2018 Campus RainWorks Challenge
On April 23, 2019, EPA announced the winners and honorable mentions for the seventh annual Campus RainWorks Challenge. 67 student teams from across 29 states submitted green infrastructure designs that address urban stormwater pollution and showcase the environmental, economic, and social benefits of green infrastructure. The breadth of multi-disciplinary expertise and innovation on display in these designs demonstrates that today's students are more than capable of solving the challenges of stormwater management and protecting public health and the environment in communities everywhere. Special thanks go to the Water Environment Federation, the American Society of Civil Engineers, the American Society of Landscape Architects, and all of the students, faculty, and judges that participated in this year's challenge.
Congratulations to the Winning Teams!
- University of Louisiana at Lafayette, Master Plan Category
- University of Oregon, Demonstration Project Category
- Florida International University, Master Plan Category
- University of Arizona, Demonstration Project Category
University of Louisiana at Lafayette
Titled The Ripple Effect, this project’s ambition reaches beyond the borders of its own campus. Located in low-lying Southern Louisiana, the community of Lafayette often experiences extreme weather events that cause flooding and threaten infrastructure. With the support of the university’s Department of Sustainability, the team redesigned their campus to incorporate realistic, replicable green infrastructure practices that engage with the broader community to cultivate regional resiliency.
Student Team: Blair Begnaud, Meredith Guidry, Lauren Lambert, John Oliver (Architecture); Olivia LaHaye, Ivy Thibodeaux (Civil Engineering); Alex Trahan (Geology)
Faculty Advisor: Kari Smith (School of Architecture and Design)
University of Oregon
The team’s project Good Drainage Good Vibes redesigned a local high school campus to incorporate a variety of green infrastructure practices. Extensive stakeholder engagement within the community led to a practicable design capable of not only managing stormwater runoff onsite, but providing hands-on education for students, and connecting the local community their watershed.
Student Team: Ellee Stapleton, Brittany Murphy, Evan Elderbrock, Tom Fiorelli (Landscape Architecture); Sam Ault, Maya Lazaro (Public Administration)
Faculty Advisors: Yekang Ko, Michael Geffel, Jeff Krueger (School of Architecture and Environment)
Florida International University
The EcoFlow entry integrated multiple green infrastructure practices into a master plan design that emphasizes resilience. Located in South Florida, the university’s Modesto Maidique campus is susceptible to extreme weather events that are further exacerbated by dense development and low ground elevation. Using the existing design features of the campus, the team created an interconnected system that mitigates both stormwater pollution and flooding and enhances the recreational, educational, and aesthetic value of the campus.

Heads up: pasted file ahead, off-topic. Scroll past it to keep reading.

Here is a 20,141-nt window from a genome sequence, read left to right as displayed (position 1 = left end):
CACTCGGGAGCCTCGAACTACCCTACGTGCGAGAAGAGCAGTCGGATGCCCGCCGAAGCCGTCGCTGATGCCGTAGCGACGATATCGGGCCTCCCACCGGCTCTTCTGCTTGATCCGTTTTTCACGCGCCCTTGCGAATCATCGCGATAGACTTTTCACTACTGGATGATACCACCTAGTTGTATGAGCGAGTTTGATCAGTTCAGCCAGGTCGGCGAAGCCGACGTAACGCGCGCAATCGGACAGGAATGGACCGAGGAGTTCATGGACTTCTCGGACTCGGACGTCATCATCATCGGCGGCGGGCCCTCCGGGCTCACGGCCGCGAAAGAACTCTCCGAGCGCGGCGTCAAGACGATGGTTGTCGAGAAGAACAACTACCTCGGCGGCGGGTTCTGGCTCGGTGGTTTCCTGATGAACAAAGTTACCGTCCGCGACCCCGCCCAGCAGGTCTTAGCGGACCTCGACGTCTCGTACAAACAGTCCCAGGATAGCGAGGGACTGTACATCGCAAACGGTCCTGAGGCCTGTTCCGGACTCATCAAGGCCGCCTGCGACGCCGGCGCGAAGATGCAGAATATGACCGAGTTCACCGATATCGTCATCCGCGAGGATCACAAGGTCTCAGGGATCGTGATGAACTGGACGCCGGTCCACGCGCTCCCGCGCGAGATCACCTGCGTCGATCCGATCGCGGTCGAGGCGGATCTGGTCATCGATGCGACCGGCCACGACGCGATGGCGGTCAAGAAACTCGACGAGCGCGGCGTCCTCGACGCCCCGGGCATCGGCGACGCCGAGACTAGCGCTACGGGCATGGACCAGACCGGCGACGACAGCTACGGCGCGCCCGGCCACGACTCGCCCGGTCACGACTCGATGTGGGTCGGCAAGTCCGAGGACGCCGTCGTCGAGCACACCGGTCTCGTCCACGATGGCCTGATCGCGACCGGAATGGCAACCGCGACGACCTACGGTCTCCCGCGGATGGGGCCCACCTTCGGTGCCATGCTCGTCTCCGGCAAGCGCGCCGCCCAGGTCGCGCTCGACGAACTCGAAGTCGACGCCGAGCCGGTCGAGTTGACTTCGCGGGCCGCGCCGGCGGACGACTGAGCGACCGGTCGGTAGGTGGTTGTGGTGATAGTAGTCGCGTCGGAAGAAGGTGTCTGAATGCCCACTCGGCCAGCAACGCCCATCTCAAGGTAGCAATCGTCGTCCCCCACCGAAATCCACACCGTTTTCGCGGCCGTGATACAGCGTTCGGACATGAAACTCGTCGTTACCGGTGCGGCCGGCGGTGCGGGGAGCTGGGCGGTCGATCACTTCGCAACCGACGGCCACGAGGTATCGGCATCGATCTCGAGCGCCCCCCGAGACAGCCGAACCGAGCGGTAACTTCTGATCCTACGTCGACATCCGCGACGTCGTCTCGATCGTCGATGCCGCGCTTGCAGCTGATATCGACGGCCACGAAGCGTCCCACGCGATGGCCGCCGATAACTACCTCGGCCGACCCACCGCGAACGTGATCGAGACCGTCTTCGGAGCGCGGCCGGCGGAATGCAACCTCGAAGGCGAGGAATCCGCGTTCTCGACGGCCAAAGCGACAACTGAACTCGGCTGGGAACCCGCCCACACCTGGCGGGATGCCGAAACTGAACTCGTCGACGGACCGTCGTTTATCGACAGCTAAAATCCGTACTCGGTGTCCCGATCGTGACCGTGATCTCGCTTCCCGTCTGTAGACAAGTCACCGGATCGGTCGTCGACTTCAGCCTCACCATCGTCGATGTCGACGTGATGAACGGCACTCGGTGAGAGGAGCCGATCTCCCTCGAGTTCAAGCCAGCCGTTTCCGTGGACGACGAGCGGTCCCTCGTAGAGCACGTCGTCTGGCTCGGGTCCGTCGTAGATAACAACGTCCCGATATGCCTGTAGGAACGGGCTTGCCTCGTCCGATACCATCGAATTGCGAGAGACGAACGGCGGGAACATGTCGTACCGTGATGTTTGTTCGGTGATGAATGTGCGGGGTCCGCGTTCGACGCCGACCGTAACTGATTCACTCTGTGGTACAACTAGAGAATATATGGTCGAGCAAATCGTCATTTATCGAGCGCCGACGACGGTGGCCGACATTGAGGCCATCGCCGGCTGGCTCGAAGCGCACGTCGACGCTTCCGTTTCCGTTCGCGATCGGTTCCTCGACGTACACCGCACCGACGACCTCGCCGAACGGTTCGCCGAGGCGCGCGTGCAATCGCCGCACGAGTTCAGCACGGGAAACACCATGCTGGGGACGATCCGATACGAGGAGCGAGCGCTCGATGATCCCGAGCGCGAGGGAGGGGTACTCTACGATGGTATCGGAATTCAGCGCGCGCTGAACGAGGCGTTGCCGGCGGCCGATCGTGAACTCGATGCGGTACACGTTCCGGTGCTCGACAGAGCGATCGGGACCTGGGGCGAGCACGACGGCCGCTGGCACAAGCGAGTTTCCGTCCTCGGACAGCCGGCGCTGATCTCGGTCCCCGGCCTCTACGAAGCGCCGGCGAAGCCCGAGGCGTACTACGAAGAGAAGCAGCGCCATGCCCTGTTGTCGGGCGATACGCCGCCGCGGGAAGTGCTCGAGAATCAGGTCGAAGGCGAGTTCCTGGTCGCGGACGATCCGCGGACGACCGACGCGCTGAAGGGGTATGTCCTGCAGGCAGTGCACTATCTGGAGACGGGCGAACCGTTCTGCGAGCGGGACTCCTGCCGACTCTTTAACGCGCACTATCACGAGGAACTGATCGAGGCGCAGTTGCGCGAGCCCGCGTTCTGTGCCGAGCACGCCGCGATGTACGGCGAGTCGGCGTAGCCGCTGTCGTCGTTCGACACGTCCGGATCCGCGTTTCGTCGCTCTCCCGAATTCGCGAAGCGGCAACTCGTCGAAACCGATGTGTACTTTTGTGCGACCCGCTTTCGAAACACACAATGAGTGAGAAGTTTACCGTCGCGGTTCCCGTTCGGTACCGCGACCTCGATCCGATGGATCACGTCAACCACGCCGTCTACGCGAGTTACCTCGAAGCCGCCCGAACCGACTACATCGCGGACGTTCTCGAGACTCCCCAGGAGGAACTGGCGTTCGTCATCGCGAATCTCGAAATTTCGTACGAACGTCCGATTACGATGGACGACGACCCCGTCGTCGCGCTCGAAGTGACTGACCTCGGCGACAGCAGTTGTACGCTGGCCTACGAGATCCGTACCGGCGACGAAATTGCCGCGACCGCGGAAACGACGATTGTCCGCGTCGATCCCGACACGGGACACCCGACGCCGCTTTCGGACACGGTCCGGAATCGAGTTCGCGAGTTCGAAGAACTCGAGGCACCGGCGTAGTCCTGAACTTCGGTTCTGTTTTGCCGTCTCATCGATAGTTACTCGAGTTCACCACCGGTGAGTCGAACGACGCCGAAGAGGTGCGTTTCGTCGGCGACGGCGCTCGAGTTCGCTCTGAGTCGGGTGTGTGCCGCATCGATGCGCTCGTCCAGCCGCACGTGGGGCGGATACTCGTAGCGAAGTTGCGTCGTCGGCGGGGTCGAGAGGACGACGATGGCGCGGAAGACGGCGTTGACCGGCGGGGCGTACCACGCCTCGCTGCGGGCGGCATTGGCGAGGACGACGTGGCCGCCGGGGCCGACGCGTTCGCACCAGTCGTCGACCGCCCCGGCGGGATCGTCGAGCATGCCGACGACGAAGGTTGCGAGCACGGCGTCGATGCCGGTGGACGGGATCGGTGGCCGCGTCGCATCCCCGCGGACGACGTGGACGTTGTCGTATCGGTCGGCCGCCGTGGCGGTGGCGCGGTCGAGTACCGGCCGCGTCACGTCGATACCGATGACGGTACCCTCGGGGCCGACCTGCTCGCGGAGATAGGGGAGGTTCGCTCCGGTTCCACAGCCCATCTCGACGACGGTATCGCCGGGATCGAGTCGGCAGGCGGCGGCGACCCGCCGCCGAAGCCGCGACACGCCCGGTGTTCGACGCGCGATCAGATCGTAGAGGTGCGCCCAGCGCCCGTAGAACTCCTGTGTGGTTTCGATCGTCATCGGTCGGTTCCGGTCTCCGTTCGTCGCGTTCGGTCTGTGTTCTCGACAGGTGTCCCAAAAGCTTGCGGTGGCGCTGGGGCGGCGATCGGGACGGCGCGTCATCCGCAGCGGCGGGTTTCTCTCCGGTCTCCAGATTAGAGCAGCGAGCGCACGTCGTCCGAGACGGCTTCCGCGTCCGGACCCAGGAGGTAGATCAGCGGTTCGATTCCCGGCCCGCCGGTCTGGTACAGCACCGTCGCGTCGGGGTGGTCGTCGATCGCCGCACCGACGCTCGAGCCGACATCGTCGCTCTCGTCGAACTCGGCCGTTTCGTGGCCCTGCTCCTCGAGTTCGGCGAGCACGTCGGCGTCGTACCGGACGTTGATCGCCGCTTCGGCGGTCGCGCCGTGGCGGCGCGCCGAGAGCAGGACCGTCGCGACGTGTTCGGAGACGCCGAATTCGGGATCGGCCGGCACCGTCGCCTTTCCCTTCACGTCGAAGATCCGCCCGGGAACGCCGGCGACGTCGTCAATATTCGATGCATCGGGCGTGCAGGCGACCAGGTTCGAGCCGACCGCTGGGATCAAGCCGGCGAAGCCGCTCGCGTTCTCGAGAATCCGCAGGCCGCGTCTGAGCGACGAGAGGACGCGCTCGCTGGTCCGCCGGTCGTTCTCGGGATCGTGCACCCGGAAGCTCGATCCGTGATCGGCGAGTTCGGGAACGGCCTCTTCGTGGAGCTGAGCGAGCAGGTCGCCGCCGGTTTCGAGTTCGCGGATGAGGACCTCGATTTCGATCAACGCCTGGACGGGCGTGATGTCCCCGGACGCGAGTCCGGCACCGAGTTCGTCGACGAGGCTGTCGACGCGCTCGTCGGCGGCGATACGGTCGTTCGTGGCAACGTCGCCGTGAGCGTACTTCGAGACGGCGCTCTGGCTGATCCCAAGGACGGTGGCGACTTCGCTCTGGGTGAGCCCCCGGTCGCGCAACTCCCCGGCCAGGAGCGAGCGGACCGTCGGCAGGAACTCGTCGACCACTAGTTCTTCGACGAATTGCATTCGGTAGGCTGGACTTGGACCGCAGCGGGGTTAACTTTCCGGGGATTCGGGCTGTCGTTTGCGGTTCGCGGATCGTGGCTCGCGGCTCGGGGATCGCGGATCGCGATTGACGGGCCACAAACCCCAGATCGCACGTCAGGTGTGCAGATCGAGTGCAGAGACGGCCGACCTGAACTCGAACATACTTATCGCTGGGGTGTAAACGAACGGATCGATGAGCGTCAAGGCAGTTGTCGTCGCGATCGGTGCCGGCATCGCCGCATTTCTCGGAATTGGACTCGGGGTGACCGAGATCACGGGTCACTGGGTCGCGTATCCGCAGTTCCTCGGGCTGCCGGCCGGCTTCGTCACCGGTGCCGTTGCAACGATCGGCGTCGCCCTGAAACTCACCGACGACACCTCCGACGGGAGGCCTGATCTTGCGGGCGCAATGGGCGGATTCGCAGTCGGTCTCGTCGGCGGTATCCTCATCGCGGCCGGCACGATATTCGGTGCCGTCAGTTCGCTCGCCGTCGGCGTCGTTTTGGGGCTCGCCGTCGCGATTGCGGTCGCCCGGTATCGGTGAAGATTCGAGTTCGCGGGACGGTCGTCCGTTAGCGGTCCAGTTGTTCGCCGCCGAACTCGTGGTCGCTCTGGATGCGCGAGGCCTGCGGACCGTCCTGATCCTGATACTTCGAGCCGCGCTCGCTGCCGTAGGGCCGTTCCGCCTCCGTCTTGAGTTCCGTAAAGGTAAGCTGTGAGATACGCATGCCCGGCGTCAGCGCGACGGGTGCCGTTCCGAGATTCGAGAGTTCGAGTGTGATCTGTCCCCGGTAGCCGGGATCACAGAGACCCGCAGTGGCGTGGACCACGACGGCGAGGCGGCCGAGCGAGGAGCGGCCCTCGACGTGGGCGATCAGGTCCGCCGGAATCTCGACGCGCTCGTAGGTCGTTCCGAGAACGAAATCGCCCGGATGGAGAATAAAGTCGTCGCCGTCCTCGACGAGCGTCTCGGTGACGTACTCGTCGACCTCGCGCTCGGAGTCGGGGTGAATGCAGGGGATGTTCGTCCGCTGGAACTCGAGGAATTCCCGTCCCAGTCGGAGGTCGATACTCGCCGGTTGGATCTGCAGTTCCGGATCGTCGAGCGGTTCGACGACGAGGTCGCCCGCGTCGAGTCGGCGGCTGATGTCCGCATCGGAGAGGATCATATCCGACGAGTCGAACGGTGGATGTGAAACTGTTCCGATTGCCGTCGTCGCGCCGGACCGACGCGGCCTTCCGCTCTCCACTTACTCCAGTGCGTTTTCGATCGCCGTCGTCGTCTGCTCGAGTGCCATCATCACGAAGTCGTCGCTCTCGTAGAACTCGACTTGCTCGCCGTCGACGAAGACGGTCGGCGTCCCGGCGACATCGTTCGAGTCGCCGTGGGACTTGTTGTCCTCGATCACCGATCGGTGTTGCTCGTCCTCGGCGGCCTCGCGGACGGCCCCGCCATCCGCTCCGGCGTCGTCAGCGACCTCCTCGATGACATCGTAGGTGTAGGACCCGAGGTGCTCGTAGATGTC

Student Team: Angela Hogan, Adriana Anda Colasacco, Ana Malagon, Vivek Verma, Sarah Solomon, Ripley Raubenolt, Salomé Montoya Henao (Civil and Environmental Engineering)
Faculty Advisors: Arturo Leon, Hector Fuentes (Department of Civil and Environmental Engineering)
University of Arizona
With their project (Re)Searching for a Spot this team proposed to transform a parking lot to manage stormwater runoff onsite, reduce local flooding during Arizona’s monsoon, and create a multi-functional space that yields educational and ecological benefits. The design’s proximity to relevant research departments on campus inspired the students to incorporate monitoring installations into the design to provide both quantitative information on the environmental benefits of green infrastructure practices.
Student Team: Matthew Lutheran, Aaron Johnson, Zhiyuan Song (Landscape Architecture); Samantha Swartz, Jack Anderson (Science Hydrology)
Faculty Advisors: Bo Yang, Margaret Livingston (School of Landscape Architecture and Planning); Vanessa Buzzard, Laura Meredith (School of Natural Resources and the Environment); Thomas Meixner (Department of Hydrology and Atmospheric Sciences); Tanya Quist (University of Arizona Campus Arboretum)
University of Arizona
The Socio-Hydrology design reevaluates a heavily trafficked street corridor, introducing green infrastructure practices to better utilize water as a resource in arid climates, improve safety and comfort for the campus community, create spaces for multi-disciplinary collaboration, and establish broader green infrastructure literacy across the campus.
Student Team: Jennifer Moscato, Jon Choi, Cody White (Landscape Architecture); Jack Anderson, Samantha Swartz (Hydrology and Atmospheric Science)
Faculty Advisors: Bo Yang, Philip Stoker, Margaret Livingston (School of Landscape Architecture and Planning); Thomas Meixner (Department of Hydrology and Atmospheric Sciences)
Utah State University
Titled The New Heart, this team designed a green street corridor with the intent to recharge groundwater with treated runoff, reduce impermeable surfaces, retain design storms as required by local municipalities, eliminate the need for supplemental irrigation in an arid climate, emphasizing the value of native landscape plantings, and create a new cultural center for the campus.
Student Team: Dallen Webster, Briana Kistler, Avery Holyoak, Dani Delahoz (Environmental Engineering); Sarah Tooley, Josh Quigley, Nicholas LeSchofs, Kali Clarke (Landscape Architecture); Chris Brown (Bio-Regional Planning)
Faculty Advisor: Jake Powell (Landscape Architecture and Environmental Planning)
These cooperating organizations assisted EPA with judging and outreach:
To sign up for e-mail updates or ask a question about the Campus RainWorks Challenge, e-mail RainWorks@epa.gov.